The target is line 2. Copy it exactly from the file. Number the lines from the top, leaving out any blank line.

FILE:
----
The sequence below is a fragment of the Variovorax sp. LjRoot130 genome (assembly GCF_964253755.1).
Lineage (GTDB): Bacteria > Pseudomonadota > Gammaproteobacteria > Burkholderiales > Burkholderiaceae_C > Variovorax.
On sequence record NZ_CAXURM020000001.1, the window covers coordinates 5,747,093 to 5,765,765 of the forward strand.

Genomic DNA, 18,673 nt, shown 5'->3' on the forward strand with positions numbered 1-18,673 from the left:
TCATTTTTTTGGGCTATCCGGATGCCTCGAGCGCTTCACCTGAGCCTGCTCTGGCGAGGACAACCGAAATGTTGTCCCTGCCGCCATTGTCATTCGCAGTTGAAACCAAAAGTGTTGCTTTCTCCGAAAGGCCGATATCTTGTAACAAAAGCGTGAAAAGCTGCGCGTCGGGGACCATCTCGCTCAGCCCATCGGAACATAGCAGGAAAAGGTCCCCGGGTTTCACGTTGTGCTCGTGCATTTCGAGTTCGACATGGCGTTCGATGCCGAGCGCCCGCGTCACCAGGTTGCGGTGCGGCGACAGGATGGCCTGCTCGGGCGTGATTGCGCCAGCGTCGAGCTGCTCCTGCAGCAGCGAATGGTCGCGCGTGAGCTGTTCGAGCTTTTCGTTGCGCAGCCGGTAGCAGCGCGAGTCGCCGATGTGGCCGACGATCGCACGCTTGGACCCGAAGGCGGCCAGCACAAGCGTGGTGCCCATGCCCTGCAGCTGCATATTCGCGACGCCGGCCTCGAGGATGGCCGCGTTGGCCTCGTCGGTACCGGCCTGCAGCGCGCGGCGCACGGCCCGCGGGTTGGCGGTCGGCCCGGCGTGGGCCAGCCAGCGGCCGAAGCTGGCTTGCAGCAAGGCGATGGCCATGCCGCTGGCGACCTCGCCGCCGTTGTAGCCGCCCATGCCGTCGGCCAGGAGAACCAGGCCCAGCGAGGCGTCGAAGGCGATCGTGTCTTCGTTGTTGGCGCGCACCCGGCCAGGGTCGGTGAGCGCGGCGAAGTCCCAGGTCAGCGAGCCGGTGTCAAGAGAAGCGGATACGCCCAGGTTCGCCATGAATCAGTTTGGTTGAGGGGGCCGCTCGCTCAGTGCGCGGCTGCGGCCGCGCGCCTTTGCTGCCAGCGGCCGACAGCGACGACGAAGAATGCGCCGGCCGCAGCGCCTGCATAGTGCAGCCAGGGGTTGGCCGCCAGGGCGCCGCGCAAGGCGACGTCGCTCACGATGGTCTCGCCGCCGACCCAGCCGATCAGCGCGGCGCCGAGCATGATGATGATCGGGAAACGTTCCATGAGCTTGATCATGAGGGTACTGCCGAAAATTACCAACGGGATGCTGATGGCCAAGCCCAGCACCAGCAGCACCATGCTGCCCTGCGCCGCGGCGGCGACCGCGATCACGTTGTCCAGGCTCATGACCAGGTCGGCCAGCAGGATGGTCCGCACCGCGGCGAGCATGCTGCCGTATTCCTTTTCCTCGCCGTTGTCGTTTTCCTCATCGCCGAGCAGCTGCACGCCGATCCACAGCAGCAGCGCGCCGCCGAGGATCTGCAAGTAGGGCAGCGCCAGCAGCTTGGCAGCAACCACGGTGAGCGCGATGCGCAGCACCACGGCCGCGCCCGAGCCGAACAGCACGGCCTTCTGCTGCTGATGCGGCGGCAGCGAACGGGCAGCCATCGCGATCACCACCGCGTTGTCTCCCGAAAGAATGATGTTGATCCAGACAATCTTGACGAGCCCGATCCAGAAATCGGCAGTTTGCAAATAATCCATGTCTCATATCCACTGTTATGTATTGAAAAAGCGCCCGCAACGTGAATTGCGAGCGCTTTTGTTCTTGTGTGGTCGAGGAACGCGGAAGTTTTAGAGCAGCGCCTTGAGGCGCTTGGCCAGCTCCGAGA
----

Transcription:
Lineage (GTDB): Bacteria > Pseudomonadota > Gammaproteobacteria > Burkholderiales > Burkholderiaceae_C > Variovorax.